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From the Pastor

Albert Einstein once said, “We cannot solve our problems with the same thinking we used when we created them.”  Someone should have mentioned that to the 71-year-old man who robbed a Kansas bank so he could get away from his wife.  After over a year legal proceeding, a federal judge recently sentenced Lawrence John Ripple to six months of home confinement and 50 hours of community service.

Ripple went to the Bank of Labor in September of 2016—it was only one block away from the Kansas City police headquarters.  He gave a note to a teller saying that he had a gun and demanded money.  After he was given the money, Ripple remained in the lobby and waited for police to come and to arrest him.  Court records indicated that Ripple wrote the robbery note in front of his wife and told her he would rather be in jail than at home.  Justified or not, his frustration reminds me of a controversial saying found in Proverbs 21:9, “Better to live on a corner of the roof than share a house with a quarrelsome wife.”  But I digress!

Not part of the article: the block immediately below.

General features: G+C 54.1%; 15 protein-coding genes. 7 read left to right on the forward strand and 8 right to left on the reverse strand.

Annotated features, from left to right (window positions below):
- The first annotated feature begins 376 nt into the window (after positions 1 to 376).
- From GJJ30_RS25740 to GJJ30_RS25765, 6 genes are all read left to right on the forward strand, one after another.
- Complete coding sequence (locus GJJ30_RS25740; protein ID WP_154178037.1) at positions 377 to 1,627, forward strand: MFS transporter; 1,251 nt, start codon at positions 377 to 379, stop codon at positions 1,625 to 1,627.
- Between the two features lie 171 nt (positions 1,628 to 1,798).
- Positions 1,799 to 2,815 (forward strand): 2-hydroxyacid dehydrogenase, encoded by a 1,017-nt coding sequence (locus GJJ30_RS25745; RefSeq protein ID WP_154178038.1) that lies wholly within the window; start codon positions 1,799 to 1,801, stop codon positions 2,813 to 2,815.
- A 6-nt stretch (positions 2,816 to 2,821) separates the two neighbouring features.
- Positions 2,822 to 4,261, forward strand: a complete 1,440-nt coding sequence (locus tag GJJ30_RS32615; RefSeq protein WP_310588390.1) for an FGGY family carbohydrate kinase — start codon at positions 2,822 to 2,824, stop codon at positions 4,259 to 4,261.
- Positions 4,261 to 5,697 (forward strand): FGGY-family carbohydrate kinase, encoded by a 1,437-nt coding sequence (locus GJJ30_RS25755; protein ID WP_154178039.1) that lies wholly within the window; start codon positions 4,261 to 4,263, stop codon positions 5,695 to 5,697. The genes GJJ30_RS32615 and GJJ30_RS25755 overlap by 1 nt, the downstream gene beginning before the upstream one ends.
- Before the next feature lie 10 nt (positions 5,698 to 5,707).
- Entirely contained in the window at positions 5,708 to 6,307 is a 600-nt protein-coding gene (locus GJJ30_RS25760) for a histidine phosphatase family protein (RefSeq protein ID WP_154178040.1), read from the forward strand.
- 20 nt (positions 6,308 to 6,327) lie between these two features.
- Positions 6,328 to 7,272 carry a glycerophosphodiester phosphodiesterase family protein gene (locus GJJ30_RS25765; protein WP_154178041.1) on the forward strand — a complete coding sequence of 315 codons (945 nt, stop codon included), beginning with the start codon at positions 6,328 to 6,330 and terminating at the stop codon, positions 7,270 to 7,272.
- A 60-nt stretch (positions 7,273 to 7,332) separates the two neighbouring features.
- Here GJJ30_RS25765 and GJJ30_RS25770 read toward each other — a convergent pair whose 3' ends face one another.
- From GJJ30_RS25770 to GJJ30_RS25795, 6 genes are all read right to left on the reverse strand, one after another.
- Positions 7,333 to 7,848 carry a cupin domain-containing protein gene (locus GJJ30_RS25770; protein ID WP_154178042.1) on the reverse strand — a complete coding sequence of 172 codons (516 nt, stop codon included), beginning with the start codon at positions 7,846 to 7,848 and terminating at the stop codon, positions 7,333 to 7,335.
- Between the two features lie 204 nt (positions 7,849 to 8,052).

Who hasn't attempted to avoid facing their problems?  But the real lesson here might be the punishment meted out to Mr. Ripple, and how well it fit the crime.  Rather than allow him to escape his dysfunctional home life, the judge sentenced him to six months of home confinement! Perfect!!  

Sometimes God puts us in circumstances we can't change in order to bring about lasting and positive inner change.  It's not that the punishment fits the crime as much as the challenge fits our need to grow and mature as a believer.  And sometimes in order to grow as Einstein suggested, we have to learn how to think differently—maybe from God’s perspective, not our own!   

Have you run into some tough trials or problems lately?  James, the half-brother of Jesus, challenges us to think about our trials in a different way: 

"Consider it pure joy, my brothers and sisters, whenever you face trials of many kinds, because you know that the testing of your faith produces perseverance. Perseverance must finish its work so that you may be mature and complete, not lacking in anything."  (James 1:2 - 4).

 

Grace and peace,

Pastor Jeff

 

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